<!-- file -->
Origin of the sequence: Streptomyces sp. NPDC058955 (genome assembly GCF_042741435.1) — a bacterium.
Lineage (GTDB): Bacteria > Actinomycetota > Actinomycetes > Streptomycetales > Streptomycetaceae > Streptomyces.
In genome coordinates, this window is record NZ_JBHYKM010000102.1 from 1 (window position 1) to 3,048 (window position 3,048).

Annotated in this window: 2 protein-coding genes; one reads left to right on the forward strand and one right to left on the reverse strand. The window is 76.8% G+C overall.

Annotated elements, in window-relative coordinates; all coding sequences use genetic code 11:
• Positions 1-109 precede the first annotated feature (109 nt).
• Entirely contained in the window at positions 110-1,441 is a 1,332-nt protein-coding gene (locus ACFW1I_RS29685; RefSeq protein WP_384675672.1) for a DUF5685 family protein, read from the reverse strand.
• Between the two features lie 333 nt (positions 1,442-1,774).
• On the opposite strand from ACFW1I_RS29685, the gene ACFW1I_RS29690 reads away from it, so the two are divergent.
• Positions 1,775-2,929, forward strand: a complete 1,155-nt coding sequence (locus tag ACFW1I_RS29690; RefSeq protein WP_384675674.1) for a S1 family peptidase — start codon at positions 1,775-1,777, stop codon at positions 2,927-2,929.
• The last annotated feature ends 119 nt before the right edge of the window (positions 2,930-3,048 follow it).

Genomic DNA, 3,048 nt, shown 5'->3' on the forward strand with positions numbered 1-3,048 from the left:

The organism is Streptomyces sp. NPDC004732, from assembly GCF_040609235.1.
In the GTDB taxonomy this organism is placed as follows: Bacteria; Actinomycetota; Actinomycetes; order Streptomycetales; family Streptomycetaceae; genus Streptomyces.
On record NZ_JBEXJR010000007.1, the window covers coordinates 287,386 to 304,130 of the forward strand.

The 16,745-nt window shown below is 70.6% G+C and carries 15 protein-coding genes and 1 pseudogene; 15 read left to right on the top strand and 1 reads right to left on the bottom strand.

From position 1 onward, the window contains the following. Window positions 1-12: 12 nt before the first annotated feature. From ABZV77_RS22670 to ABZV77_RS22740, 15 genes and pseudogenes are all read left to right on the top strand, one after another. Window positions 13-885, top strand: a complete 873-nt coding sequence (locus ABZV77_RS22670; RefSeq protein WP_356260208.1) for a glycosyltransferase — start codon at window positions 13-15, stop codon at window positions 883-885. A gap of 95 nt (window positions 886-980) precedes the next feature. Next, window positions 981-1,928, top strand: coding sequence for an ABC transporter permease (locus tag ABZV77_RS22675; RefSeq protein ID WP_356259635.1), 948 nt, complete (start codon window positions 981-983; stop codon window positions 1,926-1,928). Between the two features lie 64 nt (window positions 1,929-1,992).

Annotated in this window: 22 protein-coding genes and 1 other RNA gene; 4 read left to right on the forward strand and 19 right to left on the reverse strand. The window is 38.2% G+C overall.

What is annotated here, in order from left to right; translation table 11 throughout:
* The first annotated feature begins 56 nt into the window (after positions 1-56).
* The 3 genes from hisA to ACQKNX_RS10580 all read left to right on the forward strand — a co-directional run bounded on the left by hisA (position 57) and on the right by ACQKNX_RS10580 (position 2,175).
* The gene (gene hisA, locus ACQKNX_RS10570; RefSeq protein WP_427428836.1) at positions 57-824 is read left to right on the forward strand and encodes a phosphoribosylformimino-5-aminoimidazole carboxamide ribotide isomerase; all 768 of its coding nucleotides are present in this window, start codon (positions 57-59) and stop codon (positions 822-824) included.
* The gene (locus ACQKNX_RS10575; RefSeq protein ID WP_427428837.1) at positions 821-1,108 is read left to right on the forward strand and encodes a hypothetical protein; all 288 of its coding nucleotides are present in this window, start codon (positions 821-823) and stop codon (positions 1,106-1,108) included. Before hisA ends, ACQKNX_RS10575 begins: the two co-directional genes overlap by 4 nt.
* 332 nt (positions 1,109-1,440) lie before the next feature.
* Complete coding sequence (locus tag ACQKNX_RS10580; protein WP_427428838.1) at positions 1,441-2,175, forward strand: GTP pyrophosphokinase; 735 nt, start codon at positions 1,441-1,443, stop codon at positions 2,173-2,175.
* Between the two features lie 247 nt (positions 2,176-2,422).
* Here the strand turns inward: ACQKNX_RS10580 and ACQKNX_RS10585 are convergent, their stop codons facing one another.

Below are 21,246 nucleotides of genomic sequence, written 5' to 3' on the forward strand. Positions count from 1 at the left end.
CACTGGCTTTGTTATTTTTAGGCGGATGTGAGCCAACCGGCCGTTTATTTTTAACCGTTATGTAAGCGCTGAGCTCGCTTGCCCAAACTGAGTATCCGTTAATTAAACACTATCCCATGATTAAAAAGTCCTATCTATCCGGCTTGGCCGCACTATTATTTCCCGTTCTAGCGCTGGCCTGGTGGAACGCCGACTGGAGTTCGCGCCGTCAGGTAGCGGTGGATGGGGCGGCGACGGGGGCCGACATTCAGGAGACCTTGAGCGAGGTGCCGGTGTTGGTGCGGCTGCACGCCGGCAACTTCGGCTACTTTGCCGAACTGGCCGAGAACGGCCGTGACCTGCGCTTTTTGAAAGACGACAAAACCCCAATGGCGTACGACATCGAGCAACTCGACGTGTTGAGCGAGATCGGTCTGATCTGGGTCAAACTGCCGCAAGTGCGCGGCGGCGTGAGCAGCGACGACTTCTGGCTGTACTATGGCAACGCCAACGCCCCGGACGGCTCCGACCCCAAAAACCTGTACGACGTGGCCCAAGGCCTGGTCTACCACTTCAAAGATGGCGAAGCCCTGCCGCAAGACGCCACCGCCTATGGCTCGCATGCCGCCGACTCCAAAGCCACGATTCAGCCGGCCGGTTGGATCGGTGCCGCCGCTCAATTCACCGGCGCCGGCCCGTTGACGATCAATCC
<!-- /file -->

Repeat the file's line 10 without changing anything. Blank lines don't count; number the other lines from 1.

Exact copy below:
• Positions 1,775-2,929, forward strand: a complete 1,155-nt coding sequence (locus tag ACFW1I_RS29690; RefSeq protein WP_384675674.1) for a S1 family peptidase — start codon at positions 1,775-1,777, stop codon at positions 2,927-2,929.